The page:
Circle of Francois Clouet
1522 – 1572
FIGLETTA FIAMMINGA, the little Flemish Daughter; a Portrait of a young Girl wearing an elegant Pearl-embroidered Dress and Headdress
François (or Francis) Clouet was a pupil of his father, Jean Clouet (1485–1540/1541), who worked as court portraitist to King François I. François Clouet first appears in the royal account books in 1540s as “paintre et varlet de chambre.” Praising both artists the King stated that the son imitated the father very well. Indeed, it is not always easy to distinguish between the two; in his 1971 monograph on Jean Clouet, Peter Mellen writes that certain drawings from around 1540 might be assigned to father or son. This is exacerbated by the fact that they very rarely signed their works.
While the combination of Netherlandish and Italian influences seen in François’ work can already be seen in that of Jean, there are additional influences from Bronzino, Salviati, and Titian, as well as from the indigenous School of Fontainebleau.
Throughout his life, François Clouet was painter and valet de chambre to four successive French monarchs: François I (r. 1515–1547), Henri II (r. 1547–1559), François II (r. 1559–1560), and Charles IX (r. 1560–1574). The artist is known to have made his will on September 21, 1572. He died the following day.
The little Flemish daughter is dressed in such a way as to demonstrate her high social status. She wears a sumptuous puff-sleeved ensemble in white silk embroidered in an elaborate pattern with gold braid and gold buttons set with pearls. Around her upright lace collar is a matching gold necklace adorned with groups of smaller pearls and her auburn hair is tied back with a headdress (French hood) of gold mesh interwoven with pearls. The girl’s cinched-in waist is further accentuated by a long gold chain.
Basing our assumptions on the inscription, the comparison of physical likenesses in portraiture contemporary with ours, and the fact that our sitter is dressed in a Spanish-style ‘Ropa’, we venture a guess as to the girl’s identity, namely that of Margaret of Austria, later Duchess of Parma (1522–1586), illegitimate daughter of Charles I of Spain aka Holy Roman Emperor Charles V (1500–1556) and Johanna van der Gheynst (1505–1541).
Margaret’s Flemish mother, the famously beautiful Johanna van der Gheynst, was in the employment of Charles I de Lalaing, Governor of Oudenaarde and Seigneur de Montigny, when King Charles I of Spain visited the castle in the autumn of 1521 in his dual role as Charles V, ruler of the Holy Roman Empire. Their ensuing liaison resulted in the birth of a daughter in 1522. Charles, aged 22 at the time, accepted his paternal responsibility. Whilst her mother received a modest pension, the infant Margaret was sent first to the De Douvrin family and since to the Savoy Palace in Mechelen, where she was left in the care of her great-aunt, Archduchess Margaret of Austria (after whom she was named) and her aunt Mary of Austria. Both women successively acted as governors of the Netherlands.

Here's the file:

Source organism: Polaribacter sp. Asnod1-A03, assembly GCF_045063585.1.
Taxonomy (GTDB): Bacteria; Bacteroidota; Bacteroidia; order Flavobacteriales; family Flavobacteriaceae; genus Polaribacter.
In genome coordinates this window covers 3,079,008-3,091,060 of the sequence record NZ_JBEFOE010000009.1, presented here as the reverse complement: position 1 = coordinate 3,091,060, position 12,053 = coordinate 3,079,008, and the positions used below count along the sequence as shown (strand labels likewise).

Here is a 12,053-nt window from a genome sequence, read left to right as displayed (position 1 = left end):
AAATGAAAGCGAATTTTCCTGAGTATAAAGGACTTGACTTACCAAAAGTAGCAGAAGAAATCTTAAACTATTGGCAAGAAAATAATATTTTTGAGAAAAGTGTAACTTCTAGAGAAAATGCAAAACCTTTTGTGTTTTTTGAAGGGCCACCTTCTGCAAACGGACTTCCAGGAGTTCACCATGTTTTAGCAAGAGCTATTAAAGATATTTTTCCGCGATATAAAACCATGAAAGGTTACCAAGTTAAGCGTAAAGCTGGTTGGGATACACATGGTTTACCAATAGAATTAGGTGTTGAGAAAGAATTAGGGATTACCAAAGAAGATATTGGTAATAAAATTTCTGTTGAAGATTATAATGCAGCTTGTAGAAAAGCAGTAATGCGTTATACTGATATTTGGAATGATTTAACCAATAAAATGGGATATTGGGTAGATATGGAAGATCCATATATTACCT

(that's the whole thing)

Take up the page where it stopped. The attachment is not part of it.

Using his daughter as a political pawn to gain influence in Italy, Charles had her engaged at the age of 5 to Alessandro de’ Medici, Duke of Florence. It seems plausible that our painting, depicting a beautiful young girl of about 5 majestically dressed in virginal white, was sent to Florence by her father to offer her hand in marriage. Interestingly, it was not until July 1529, when the marriage agreement had been signed by himself and Alessandro’s uncle, Pope Clement VII, that he officially declared Margaret his daughter.
In 1533 the 11 year-old Princess went to live and be educated at the courts in Florence, Rome and Parma, respectively. Margaret and Alessandro were married in Florence on 13 June 1536. Tragically, her groom was murdered in January 1537, only 7 months later, rendering Margaret a widow at the age of 15.
Soon Margaret was being touted in another shrewd political move by her father, this time to Ottavio Farnese, Duke of Parma, whom she subsequently married in 1536. As Duchess of Parma she settled with him
in Rome, giving birth to twin sons, one of whom died in infancy. Their marriage does not appear to have been a happy one, partly because of ongoing tensions between Pope Paul III (Ottavio’s grandfather) and Margaret’s own father over rulership of Parma, a situation which eventually evolved into warfare.
By 1555, Margaret had been forced to leave her surviving son Alessandro in the care of her half- brother Philip (later King Philip II of Spain) in the Spanish Netherlands for their father to formally acknowledge Ottavio as ruler of Parma. She, too, settled in the Netherlands where she would serve two terms as Governess-General, the first from 1559–1567. A portrait of the Duchess of Parma in the Lobkowicz Palace, Prague, called Circle of François Clouet shares many facial and sartorial features with the girl in our portrait. Of near-identical size to ours, the latter is said to date from 1559–67, placing it within Margaret’s first term as Governor of the Netherlands and after the death of her father, which would account for her black bodice and veil. The Lobkowicz portrait, in turn, shows affinity with Margaret’s portrait painted during the same period by Anthonis Mor (WGA16182).
Her second term in office, 1580–1581, was as ruler in conjunction with Philip II. The cooperation between the two half-siblings proved unsuccessful: Margaret resigned her post as co-governor, and the following year Philip gave her permission to return to Italy.
Margaret of Austria, Duchess of Austria died in Ortona in 1586 and was buried in the church of S. Sisto in Piacenza.
Private collection, Italy, acquired by 1840,
Private collection, Rome, by descent from the above,
Private collection, acquired from the above, 1923,
By family descent to the previous owner.